In the first week of July 2017, The Royal Society held their annual flagship Summer Science Exhibition, in the society’s home in London. Consistently attracting tens of thousands of curious visitors each year, the exhibition remains as prestigious as it was at its creation, and an incredible opportunity for members of the scientific community to show off their work to the public and develop public understanding of the amazing work that these teams do. This year the UKESM project was lucky enough to be one of the 22 exhibits at the event, and the only one in the field of climate science. Our stand, ‘A Model Earth’ consisted of a brilliant display, puzzles, an interactive quiz, climate oriented games, information, and our crowd-pleaser: the interactive puffersphere globe, where we alternated in displaying 6 different videos to provide s visual explanations of different aspects of the Earth system. Members from all areas of the project pitched in to help on the stand throughout the week and although completely exhausting, I’ve yet to come across someone who didn’t have an amazing and enjoyable experience.
Top: Alice Booth with the Puffersphere during the exhibition. Bottom: Team photo at the Royal Society exhibition on day 7. From left to right: Alice Booth, Shannon Mason, Till Kuhlbrodt, Lucia Hosekova, Lee de Mora, Colin Jones and Alberto Muñoz.
Bigger that previous events we have attended, the Royal Society exhibition was exceptionally well organised. Shannon Mason from NCEO and a new addition to UKESM, noted that the exhibition was ‘flashier’ than other conferences he had attended, showcasing ‘the best of UK science’. As a higher profile event, the range of visitors was much broader, and whilst all had a general science interest and were clearly curious and intelligent, the ‘general understanding of climate modelling or climate change science was relatively low probably due to the low exposure to research most people receive in their day to day lives’, noted Jane Mulcahy, a Met Office member of the UKESM Core Development Team. Jane also noted how, although many visitors were not climate scientists themselves, their background in other sciences meant they understood far more thanan average member of the public might be expected to. After all, ‘its’s all the same physics’. For Jane, engagement with younger audiences is a priority, and the Schools Day at the exhibition gave the team a brilliant opportunity to engage with children of all ages. ‘If they learn even one thing then I’m happy’ said Jane on the topic. Shannon also spoke about the satisfaction of speaking to A Level students about careers in science and knowing that he might have encouraged them to become scientists themselves.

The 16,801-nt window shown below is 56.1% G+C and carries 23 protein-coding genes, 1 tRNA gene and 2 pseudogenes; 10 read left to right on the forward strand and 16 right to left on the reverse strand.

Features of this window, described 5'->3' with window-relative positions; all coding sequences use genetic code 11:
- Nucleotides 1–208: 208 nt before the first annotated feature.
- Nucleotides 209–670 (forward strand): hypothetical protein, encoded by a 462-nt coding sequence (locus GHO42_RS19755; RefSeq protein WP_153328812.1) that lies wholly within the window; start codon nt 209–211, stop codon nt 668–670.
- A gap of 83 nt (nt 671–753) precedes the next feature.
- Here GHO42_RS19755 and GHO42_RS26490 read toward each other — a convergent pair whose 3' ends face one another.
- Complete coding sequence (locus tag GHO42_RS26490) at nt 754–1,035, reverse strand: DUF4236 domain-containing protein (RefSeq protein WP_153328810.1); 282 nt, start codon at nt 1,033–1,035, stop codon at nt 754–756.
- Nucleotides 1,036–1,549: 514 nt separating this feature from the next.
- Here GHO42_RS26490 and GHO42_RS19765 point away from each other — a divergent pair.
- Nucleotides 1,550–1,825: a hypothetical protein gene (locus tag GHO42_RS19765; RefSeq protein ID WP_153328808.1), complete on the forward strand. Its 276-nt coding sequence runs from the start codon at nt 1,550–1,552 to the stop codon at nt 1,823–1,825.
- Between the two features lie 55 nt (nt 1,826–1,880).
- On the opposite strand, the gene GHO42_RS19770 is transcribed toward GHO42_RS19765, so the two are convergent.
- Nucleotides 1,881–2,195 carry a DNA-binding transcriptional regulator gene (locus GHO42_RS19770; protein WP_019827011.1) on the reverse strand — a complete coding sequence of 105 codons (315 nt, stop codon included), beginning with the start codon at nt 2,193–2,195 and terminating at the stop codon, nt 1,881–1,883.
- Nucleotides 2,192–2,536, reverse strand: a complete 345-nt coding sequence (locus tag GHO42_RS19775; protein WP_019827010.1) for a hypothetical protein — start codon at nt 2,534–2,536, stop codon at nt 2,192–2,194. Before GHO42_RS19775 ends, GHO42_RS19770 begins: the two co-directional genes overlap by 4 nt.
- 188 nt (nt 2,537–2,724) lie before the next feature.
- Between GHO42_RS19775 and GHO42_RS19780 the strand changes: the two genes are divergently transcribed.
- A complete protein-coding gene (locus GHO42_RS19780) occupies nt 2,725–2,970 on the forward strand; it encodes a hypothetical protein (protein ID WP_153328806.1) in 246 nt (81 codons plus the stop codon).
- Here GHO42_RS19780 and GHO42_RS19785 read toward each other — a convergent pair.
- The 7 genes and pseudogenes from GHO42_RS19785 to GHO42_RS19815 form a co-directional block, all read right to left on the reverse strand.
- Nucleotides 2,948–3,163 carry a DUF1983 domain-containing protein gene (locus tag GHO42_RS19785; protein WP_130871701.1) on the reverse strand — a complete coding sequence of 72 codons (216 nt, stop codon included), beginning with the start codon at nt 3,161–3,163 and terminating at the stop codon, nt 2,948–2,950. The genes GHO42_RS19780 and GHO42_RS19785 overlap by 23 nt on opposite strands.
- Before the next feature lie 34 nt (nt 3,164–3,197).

‘I thought the interactive quiz was brilliant. You were able to start a conversation with them; ask them questions; and get them to think about what they do know about climate change. People don’t realise the breadth and depth of the research that we do. They’ve had limited exposure to the concepts of modelling or climate science beyond what they hear on the news. They don’t see the work that goes into producing those results and predictions. I think helping at these events and being able to communicate your research to the public is really important. You’re forced to explain in simpler terms, think outside your normal box, and have a good understanding of all areas of the project as you could be asked anything. I think it definitely makes you a better scientist’. – Jane Mulcahy.
Jane Mulcahy (left) and Emma Suckling (right) during the exhibition playing the interactive quiz with visitors.
The variety of visitors meant we were also able to spend time talking to those outside our normal bubbles of similar-minded people and see contrasting viewpoints on the both the politics and science of climate change. ‘People know about the concept of 2°C of warming, but they often haven’t considered the spatial variation that this involves. It was amazing to see people’s eyes light up at the complexity [of temperature change in the simulation of global warming on the Globe]’ noted Shannon Mason. The challenge of answering difficult questions such as ‘How do you know that your models are right and are actually representing the processes correctly?’, a question we often ask ourselves, was also part of the excitement for many of the team as it forced them to think hard about their explanations in order to justify their research to someone who may need some convincing.